It’s really hard. I think that there are probably only a few instances in the book where I really struggled with wondering whether to pull the trigger or not, and that was one of them, because the President has proven himself untrustworthy, and he had proven himself unreliable. However, ultimately, after doing some research and seeing that it was at least theoretically possible that he had seen her on television in the time before that primary, what I decided was that that story, even if untrue, is a volume in the Trump Apocrypha. I think it’s really a valuable insight into him that someone like A.O.C. has come along and he wants to take some credit for that.

I guess that, on the whole, if I’m balancing the need to verify truth in stories like that against what a story like that tells us about the President, and about his priorities and, frankly, probably about his insecurity, I guess I tip toward the latter, but I certainly understand some of the pushback, and I don’t entirely disagree with it.

So you are saying that story is interesting even if it’s not true, because it shows a window into Trump’s mind?

Yeah. It is, yes. Look, the short answer is yes, because it gives you a really unique window into how the President of the United States processes not just facts but also people, and positions himself in a way that I think is just really valuable to have an insight into.

Can you check a thing like that with other people who are supposedly in the room, or is it more like you put it in, and you think this is interesting, whether it’s true or not?

I had a little over forty minutes in the Oval Office with the President, and it’s very difficult to . . . How do I say this gingerly? It’s very difficult to keep him on topic, let’s say that. You’re really squeezing every second you can out of the conversation. When he tells me that story, I’m taking notes and I’m writing some things down to follow up on. I did follow up with some people who work in his political operation, people who I assume that he may have been referring to.

I did have a couple of people talk to me about how, yes, he had been sort of enamored of A.O.C. I did not have anybody say, “Oh, yes. I remember on X day he was talking about her or he saw her on TV.” But he told me this story with some detail involved to the point where I felt that it was valuable to include it. I was careful to say, “Trump says he saw this.” The only thing I regret there was in the phrasing that you mentioned at the beginning, which is “one person who took her seriously: Donald Trump.” I should have phrased it “one person who claims to have taken her seriously: Donald Trump.”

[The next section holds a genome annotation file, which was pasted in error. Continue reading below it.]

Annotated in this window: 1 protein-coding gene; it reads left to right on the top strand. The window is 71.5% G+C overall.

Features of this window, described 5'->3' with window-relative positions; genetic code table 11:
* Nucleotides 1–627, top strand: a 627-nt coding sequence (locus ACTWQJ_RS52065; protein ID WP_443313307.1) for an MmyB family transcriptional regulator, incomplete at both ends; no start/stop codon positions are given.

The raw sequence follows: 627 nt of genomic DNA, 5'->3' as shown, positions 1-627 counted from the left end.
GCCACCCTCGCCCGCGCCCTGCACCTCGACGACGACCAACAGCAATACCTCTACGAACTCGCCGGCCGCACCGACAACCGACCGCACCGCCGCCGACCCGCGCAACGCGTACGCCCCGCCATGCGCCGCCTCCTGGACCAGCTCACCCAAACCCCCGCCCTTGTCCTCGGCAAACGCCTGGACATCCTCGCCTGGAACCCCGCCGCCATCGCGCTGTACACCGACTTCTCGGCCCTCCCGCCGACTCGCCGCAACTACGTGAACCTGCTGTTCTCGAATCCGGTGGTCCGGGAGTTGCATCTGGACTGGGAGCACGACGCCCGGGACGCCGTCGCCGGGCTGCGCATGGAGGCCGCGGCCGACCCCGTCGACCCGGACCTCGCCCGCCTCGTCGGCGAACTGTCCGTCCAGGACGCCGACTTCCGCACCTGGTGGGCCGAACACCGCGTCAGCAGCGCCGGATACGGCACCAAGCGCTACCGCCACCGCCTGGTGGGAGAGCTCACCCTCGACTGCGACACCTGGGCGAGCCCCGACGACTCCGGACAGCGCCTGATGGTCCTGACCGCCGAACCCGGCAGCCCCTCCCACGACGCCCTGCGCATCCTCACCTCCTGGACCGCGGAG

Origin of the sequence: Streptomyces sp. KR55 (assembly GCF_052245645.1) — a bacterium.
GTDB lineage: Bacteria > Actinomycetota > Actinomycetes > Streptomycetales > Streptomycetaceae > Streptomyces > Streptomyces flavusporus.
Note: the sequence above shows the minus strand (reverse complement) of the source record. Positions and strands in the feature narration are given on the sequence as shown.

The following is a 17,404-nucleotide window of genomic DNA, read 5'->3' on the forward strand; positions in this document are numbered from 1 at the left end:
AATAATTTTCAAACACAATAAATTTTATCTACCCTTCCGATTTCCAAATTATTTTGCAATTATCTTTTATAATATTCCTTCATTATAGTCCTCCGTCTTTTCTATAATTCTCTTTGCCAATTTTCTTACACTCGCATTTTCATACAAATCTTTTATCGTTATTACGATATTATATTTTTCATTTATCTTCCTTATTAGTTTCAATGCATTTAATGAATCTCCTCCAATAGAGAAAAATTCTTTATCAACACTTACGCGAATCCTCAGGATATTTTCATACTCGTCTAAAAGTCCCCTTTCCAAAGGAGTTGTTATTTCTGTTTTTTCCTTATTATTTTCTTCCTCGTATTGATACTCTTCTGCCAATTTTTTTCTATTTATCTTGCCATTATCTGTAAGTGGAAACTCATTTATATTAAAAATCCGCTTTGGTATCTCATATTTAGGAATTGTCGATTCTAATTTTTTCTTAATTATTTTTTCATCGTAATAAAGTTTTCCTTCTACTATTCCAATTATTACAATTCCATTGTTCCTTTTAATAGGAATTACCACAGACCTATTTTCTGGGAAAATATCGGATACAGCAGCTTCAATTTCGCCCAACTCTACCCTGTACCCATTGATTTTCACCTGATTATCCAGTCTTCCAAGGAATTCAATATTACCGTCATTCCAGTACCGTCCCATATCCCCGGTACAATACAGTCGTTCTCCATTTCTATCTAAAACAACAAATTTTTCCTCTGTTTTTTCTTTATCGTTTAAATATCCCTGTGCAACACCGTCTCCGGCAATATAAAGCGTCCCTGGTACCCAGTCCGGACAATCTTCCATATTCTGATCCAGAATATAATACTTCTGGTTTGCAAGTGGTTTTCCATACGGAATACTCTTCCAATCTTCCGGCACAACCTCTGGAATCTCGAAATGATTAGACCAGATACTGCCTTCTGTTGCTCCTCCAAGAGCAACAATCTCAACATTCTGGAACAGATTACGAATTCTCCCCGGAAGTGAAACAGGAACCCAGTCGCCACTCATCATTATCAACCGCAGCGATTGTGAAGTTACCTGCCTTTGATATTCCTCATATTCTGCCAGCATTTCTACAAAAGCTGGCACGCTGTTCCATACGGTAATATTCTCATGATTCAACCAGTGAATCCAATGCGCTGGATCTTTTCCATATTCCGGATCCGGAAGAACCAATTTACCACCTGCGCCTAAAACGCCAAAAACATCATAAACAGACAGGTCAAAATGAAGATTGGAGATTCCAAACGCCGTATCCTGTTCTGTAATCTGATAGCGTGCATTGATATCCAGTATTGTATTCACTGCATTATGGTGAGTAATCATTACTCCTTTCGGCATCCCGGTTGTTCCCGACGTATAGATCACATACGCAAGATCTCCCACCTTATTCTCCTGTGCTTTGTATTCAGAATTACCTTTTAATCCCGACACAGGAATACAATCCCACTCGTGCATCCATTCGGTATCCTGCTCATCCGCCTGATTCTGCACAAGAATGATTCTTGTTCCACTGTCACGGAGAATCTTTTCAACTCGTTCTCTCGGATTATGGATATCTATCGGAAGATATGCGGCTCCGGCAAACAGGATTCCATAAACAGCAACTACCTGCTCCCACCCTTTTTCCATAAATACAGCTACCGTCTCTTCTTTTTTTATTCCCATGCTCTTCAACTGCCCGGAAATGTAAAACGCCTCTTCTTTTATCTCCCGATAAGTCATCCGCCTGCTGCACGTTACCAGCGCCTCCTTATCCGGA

You write that Trump was “not surprised” by his ability to take over the G.O.P. This was a guy who, you report, after winning the nomination, had really no understanding of the difference between swing states and blue states in terms of his chances, and didn’t even bother to write a speech on Election Night.

I would draw a distinction between Trump believing he could take over the Party and win the nomination versus Trump believing he could win the Presidency. Because I genuinely think that the answer to the first part is yes, and the answer to the second part is no. Here’s why. When Trump decided to run, he took a long look around, not just the Republican field but around the Republican Party. Trump looked at Ryan and thought, Here’s this pipsqueak, right? Then he looks at the field, and the only person who Trump respected in that race was Ted Cruz—because, again, Trump respects strength, and Cruz projects some of that strength, some of that sort of force-of-nature personality.

I remember reading all the reporting about how this was all a ruse and he was just trying to get himself back in the news. To the extent that was ever true, I think it was only true maybe in the opening days of his campaign. Because if you were in Arizona with him a couple of weeks after he launched his campaign, and they had like fifteen thousand people out there, and you looked around and you talked to people who were working on the Trump campaign, they were blown away. From that point on, Trump became very confident that he could do this. But I do think that once he won the nomination, he realized that he very much had an uphill battle.